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01 April 2011 @ 06:26 pm
 
I suppose prepare for more rambles. Being on the precipice of graduation seems to inspire an incredibly rambling atmosphere in my mindspace.


I'm getting this feeling again, one I've had many times and have never been able to describe. It makes me pace and frown, or stop and laugh, or stare out windows and tongue my teeth, smiling faintly but too out-of-body to put much power into the expression.

The feeling... Hmm, well, it seems that at least for me, feelings come with these little Symptom Sentiments, that I can add up in my head to suss out what I'm feeling and why, so I may know what I must do (if anything). My Symptom Sentiments at the moment seem to be (in a rambling, disconnected manner) recollection of past sensations and situations that felt similar, and this idea that even from where I am in a my-world-is-about-to-change place (very Dr. Seuss-esque in my mindspace), these special feelings will continue to connect me to my past, present and future. The knowledge that reading a favourite childhood or adolescent book will always bring back these memories and, with them, feelings that can cross time - not make me feel 14 again, but allow me to remain 21 and separately feel what I felt at 14 in connection to my current life situation.

This time it has started from the temporary freedom of a post-dissertation, pre-exam-revision set of spring break days. But the feeling wouldn't have arisen had I not started reading parts of Tamora Pierce's 'Circle of Magic' series again (Sandry's Book at the moment) to collect quotes for my Rosethorn/Lark manifesto. It is delightful and connective! I must take great care in not spending the rest of my day(s) reading this material, as I have made that 'mistake' a number of times in my life with this series...as you are about to see!



I recall when I was 14 and in junior high, stumbling upon Tamora Pierce's Tortall universe ('Song of the Lioness', 'Protector of the Small' and 'The Immortals' series with more now) in the library . They made me realise that the stories I had read online and loved were fanfictions of her work (I was already well aware of fanfic) and picked up the 'real thing' immediately; I'm sure it must have been a 'Song of the Lioness' book as I remembered the name Alanna (and her eyes). I read through them like my life depended on it, through hip-fractures and algebra (simultaneous shiver, anyone?). When my parents witnessed my love of these books, my father (possibly with my mother's input) purchased more Tammy books, this time in the Emelan universe. I was too frightened to leave Tortall and step into a new universe; I let them sit unopened, to my parents' disappointment. I simply wasn't ready.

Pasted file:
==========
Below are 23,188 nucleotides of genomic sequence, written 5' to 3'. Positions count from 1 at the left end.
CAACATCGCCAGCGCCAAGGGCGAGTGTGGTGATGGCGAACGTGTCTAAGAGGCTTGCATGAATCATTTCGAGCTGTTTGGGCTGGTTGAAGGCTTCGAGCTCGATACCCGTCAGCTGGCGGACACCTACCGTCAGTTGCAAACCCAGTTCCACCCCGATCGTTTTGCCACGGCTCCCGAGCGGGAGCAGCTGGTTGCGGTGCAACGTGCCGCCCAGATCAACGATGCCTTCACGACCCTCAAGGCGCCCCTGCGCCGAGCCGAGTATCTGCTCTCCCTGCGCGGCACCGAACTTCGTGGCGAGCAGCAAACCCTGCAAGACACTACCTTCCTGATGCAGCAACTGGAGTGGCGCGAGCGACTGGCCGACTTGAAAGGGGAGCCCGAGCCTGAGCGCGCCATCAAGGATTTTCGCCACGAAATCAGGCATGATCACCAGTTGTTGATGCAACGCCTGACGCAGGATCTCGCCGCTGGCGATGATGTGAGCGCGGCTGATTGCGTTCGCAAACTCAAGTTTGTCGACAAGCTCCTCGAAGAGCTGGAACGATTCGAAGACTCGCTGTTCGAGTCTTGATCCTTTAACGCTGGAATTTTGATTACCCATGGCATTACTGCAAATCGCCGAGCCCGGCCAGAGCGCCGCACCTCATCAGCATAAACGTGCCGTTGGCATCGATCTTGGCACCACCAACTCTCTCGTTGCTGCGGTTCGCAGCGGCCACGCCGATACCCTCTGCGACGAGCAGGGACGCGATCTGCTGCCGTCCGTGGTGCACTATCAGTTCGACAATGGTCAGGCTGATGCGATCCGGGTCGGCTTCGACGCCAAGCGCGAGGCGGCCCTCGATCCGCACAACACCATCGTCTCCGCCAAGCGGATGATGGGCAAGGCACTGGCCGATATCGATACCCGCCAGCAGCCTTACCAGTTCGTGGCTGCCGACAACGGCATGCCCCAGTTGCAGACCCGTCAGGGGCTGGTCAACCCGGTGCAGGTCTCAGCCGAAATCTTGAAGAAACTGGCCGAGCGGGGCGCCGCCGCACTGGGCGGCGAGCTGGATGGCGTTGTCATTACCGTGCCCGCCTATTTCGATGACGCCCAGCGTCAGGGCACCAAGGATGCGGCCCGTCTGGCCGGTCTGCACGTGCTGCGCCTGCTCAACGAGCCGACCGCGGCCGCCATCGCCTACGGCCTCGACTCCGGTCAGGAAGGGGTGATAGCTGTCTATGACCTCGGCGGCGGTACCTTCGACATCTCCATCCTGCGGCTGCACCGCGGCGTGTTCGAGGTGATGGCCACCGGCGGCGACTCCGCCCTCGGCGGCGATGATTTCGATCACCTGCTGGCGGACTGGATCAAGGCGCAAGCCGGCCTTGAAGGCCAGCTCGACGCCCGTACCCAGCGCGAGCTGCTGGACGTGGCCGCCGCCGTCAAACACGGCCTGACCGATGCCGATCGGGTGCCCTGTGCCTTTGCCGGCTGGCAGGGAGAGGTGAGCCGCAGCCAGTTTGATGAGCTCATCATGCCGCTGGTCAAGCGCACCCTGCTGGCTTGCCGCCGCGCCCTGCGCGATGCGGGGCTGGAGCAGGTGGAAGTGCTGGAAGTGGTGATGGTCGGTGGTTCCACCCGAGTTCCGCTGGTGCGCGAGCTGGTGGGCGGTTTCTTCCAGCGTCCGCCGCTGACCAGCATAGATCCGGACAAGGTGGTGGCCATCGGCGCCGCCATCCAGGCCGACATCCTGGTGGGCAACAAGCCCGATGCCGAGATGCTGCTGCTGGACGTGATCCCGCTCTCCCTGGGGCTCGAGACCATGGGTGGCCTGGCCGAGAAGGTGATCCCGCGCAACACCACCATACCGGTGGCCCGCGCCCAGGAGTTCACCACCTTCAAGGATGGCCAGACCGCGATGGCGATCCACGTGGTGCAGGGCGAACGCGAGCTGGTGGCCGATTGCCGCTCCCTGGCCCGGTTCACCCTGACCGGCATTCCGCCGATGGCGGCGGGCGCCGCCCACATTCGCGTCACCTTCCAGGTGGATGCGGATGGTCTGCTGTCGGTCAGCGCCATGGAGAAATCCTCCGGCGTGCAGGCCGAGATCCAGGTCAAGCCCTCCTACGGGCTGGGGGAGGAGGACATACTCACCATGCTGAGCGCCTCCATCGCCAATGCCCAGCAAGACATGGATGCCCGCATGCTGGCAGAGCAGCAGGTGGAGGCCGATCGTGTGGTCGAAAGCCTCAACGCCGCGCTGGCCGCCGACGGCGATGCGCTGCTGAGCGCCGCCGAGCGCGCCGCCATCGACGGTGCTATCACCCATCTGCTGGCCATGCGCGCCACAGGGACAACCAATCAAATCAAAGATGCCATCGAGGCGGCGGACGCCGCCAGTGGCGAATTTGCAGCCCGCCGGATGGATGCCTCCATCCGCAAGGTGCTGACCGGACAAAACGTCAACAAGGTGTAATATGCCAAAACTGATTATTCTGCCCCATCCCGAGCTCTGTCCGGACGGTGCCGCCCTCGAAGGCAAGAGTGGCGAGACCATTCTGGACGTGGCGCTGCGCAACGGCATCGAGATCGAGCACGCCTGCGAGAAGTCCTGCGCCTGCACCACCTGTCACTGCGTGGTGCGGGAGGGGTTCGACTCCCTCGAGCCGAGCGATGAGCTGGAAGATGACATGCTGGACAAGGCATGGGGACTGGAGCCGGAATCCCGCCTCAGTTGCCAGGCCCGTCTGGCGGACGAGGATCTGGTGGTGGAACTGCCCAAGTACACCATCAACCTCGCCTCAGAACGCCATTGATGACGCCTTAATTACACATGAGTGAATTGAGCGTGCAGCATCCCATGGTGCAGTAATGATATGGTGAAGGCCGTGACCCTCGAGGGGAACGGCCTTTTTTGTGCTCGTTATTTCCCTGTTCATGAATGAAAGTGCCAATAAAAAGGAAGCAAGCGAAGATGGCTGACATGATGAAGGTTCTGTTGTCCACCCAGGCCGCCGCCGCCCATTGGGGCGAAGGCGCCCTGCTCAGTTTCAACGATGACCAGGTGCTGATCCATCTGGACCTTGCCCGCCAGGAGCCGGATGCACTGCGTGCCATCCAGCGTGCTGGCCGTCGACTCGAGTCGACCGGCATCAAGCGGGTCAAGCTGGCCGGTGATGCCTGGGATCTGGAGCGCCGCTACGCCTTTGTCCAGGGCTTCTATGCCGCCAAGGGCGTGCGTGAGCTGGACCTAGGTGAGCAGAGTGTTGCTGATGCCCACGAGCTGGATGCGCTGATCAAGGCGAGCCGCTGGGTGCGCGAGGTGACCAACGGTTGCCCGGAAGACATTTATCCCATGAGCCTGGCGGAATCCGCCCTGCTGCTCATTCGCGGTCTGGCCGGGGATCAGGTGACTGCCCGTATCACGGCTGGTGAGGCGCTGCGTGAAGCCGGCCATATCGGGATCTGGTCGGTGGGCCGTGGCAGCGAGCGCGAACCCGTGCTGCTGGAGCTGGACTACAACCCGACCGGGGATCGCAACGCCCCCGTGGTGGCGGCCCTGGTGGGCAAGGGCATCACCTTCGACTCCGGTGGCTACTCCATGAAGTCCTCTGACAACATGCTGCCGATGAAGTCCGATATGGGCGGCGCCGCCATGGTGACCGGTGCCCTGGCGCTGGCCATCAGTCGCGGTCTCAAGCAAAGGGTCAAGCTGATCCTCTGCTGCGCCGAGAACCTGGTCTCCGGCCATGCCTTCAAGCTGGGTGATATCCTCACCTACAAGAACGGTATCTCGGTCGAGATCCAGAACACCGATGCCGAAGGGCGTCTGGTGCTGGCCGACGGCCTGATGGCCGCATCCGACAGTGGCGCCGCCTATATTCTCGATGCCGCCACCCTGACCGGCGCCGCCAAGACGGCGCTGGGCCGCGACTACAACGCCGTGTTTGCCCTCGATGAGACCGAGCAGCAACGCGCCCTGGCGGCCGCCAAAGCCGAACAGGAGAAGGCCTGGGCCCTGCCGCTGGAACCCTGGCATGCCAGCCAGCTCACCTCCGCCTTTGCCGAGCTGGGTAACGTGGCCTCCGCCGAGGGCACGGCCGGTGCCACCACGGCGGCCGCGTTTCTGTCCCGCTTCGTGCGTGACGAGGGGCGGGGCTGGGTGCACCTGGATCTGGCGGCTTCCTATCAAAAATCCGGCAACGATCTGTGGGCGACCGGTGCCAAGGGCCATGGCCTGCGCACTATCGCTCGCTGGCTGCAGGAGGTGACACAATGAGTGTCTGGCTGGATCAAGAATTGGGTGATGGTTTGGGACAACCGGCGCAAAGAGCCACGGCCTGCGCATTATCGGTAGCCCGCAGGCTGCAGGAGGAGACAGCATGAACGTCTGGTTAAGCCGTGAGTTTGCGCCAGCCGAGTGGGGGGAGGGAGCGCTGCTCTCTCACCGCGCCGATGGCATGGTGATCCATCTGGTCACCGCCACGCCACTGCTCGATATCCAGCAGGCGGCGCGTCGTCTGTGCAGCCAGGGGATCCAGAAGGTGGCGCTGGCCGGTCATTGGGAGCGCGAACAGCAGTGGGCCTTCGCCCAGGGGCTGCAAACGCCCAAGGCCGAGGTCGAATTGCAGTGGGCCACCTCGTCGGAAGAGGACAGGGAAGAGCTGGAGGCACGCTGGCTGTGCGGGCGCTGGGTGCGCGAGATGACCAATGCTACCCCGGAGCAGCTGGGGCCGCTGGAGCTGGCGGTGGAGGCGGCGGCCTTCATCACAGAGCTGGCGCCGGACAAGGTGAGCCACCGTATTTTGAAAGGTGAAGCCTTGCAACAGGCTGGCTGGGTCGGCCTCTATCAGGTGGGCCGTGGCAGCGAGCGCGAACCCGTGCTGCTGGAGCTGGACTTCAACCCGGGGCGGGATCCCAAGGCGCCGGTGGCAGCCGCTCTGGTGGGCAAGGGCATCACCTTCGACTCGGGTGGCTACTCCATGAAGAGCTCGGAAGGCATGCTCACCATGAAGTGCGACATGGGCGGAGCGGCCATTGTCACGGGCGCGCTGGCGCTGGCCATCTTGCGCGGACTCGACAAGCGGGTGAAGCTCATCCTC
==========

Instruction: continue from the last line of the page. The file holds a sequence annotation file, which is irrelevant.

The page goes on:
I recall my choice to go to an agricultural (vocational) high school instead of my town's ordinary high school, where most of my friends were going. I wasn't too frightened by those prospects, necessarily, since I've always enjoyed the loner phases before I make new friends (but I appreciate the friend-making process and friend-having stage as well). At that point I was gung-ho Animals, Animals, Animals - oh the Glorious Animals! ('Protector of the Small' was unsurprisingly a favourite of mine.) I'd admired a tree or two, but for the most part plants hadn't garnered my interests, least of all gardening. Then I met my plant science instructor Ms. Watson (or Chaenomoles Watsonii, as I later called her) and my life started changing. I opened the 'Circle of Magic' Emelan books, I'm not sure why, and Ms. Watson became my Rosethorn (cranky-but-loveable gardener and teacher character in the series); I began to notice plants, the value of soil and the world from a less animated point of view. I fell deeper in love with this universe than I had Tortall. Ms. Watson even looked just like Rosethorn's description (and not entirely unlike an older Nana Visitor). The books became a part of my life. (It also helped me with sexuality as Rosethorn and Lark have a rather subtly-written [main characters are children] but beautiful and supportive relationship; I was an out lesbian in high school, which sometimes wasn't fun. I loved reading about an older-and-settled relationship instead of the newer endless-passion stages - though I appreciate both.)